But the black sky left its residue of corruption in the very chlorophyll of the vegetation throughout the land. Some of the plants, who only knew life under the black sky, continued to live as parasite plants, choking the very life out of the smaller and younger plants. Only a new sun can provide a focal point for the lazy and corrupt plants. Can the smaller clouds gathering in the sky along with a  new sun wash away this dirt and filthy stench of thirty oppressive years of darkness? Hope is here. We'll see.

Chocolate Rice Cereals VERBODEN

THIS is a picture of rat poop that I found on
rat poop in basement Pictures, Images and Photos

THIS is a picture of Kellogg's Cocoa Krispies (R).

My kids tend to walk around while they eat and sometimes they spill. Do you want to know the meaning of the word PANIC ATTACK?? That would be ME seeing spilled Cocoa Krispies on the floor of my kitchen and thinking it's a bunch of rat turds.

And because of this kids have been forbidden to eat Cocoa Krispies or even bring them into my house. EVER.

Wednesday, November 9, 2011

Cold Weather Helps Show Age

snow Pictures, Images and Photos Ever notice how the older you get, the deeper you find yourself buried under the covers in cold weather? My husband is hiding under a sheet, a cotton and linen bedspread, an acrylic double-thick blanket and a giant handmade comforter made of brocade and stuffed with cotton batting. Yes, cotton batting...not polyester fiber filling. It's heavy and awesome unless someone barfs or poops on it because it CANNOT go in the washing machine. It's a nightmare to clean. I'm a little off-point now. Where was I? Oh, yes. The cold.

So, each year I notice new little aches and pains and inability to jump out of bed to face the morning. Now I sort of sling my legs out of bed one at a time after forcing the ton of above-mentioned bed coverings. I half suspect that next year I'll be lifting my legs off the bed and setting them on the floor one at a time with my hands and maybe the year after that I'll need one of those handy dandy hand grip triangle things that dangle above my pillows from the ceiling by a chain. I used to wash the hand prints and foot prints and "Lord knows what" prints off of my walls about once a month a few years ago. Then I noticed it was like once every 3 months by the time I turned 40. Now I delegate either to the kids who are in super deep doo-doo with me to wash....or I tell my husband, "Hey, I think we need to paint the house."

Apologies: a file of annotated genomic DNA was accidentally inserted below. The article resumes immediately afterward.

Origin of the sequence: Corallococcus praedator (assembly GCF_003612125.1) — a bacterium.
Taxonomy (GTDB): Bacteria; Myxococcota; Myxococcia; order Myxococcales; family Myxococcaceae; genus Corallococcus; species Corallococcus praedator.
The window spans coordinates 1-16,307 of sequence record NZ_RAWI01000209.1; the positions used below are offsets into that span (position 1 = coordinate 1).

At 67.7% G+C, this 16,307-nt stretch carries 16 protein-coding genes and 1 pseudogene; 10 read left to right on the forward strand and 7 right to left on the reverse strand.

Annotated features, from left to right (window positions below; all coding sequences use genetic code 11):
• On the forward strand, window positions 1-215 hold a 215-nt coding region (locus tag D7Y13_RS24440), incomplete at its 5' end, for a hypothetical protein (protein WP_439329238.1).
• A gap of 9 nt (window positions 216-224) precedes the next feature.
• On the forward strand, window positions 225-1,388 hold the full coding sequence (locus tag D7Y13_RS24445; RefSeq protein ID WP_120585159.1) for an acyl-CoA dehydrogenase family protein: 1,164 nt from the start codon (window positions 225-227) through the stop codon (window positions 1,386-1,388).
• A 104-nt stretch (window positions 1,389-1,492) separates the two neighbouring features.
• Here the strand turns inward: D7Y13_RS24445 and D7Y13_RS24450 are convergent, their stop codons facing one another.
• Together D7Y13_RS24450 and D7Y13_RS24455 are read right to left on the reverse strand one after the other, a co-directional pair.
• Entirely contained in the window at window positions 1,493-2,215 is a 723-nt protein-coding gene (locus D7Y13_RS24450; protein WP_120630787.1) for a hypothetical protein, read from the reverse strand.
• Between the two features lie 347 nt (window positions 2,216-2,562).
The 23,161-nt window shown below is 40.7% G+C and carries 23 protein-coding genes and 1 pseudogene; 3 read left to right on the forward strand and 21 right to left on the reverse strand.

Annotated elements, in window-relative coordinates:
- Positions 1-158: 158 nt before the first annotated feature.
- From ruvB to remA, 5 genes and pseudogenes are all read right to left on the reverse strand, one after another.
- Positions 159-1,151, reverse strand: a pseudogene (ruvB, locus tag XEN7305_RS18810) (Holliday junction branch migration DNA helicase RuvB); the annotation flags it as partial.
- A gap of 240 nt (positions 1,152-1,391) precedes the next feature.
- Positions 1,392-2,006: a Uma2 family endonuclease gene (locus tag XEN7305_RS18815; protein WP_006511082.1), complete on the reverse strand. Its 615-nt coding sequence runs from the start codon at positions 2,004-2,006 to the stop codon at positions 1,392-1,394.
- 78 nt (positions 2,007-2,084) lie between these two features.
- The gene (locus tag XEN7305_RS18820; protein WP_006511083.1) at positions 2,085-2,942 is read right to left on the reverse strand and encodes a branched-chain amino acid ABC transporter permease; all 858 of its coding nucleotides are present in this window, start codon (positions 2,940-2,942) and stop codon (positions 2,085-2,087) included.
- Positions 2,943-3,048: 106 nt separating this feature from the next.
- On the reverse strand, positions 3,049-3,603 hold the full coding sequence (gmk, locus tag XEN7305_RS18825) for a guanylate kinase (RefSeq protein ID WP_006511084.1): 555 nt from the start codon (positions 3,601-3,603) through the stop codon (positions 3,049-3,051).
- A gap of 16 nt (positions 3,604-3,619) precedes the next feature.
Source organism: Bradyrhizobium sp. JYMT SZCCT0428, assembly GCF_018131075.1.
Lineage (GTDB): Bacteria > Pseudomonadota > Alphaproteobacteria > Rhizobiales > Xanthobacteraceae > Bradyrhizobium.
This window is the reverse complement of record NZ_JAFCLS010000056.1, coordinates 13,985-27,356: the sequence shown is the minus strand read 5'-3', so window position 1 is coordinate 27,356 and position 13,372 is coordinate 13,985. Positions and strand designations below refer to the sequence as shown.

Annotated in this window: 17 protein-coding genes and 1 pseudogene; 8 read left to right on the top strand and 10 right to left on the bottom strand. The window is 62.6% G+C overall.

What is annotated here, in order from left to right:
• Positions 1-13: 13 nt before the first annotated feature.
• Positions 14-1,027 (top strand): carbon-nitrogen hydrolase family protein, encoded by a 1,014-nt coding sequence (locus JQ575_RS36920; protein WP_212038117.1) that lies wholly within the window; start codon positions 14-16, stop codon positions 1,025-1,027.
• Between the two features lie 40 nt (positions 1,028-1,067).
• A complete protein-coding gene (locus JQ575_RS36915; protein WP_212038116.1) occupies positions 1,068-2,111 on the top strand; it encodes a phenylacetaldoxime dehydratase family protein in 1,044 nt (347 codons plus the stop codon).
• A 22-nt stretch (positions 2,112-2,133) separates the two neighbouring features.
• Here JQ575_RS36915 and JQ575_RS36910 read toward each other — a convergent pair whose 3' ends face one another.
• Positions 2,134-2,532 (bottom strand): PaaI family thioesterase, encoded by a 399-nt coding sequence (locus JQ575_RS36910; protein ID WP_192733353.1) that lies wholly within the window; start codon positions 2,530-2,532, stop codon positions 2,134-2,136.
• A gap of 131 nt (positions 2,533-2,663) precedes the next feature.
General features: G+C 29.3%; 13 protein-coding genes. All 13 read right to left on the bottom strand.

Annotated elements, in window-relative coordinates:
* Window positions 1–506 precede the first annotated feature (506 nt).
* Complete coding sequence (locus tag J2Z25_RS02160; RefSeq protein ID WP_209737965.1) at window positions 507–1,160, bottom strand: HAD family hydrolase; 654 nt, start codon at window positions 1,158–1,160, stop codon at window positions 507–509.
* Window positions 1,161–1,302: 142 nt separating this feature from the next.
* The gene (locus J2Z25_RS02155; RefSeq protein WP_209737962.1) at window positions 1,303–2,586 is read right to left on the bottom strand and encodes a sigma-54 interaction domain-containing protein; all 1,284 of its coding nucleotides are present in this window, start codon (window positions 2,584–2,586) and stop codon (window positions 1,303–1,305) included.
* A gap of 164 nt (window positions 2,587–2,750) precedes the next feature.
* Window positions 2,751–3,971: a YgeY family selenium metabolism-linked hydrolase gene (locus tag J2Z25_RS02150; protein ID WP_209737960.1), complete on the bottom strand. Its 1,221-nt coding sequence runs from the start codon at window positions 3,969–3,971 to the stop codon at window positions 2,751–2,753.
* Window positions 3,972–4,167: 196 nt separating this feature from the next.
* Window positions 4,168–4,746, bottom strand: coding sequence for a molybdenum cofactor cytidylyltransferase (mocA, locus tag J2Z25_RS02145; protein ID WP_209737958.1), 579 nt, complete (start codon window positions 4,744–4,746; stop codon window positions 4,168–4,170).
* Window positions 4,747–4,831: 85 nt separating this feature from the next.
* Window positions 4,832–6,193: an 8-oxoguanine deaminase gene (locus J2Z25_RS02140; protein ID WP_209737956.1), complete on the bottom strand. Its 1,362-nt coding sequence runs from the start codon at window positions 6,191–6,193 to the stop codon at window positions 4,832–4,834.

It's not that we get lazier as we age. I think it's a combination of "I just don't have the time anymore" and "I don't give a shit that much anymore." I figure at this point in my life, if someone comes over and judges me to be a slob because I've got kids who are freakin' normal and don't believe that gravity actually works and therefore find it necessary to walk down the hallways of our home with both arms extended, hands open and dragged along each wall, then PISS ON THEM. I don't want them visiting me and my grubby walls anyway.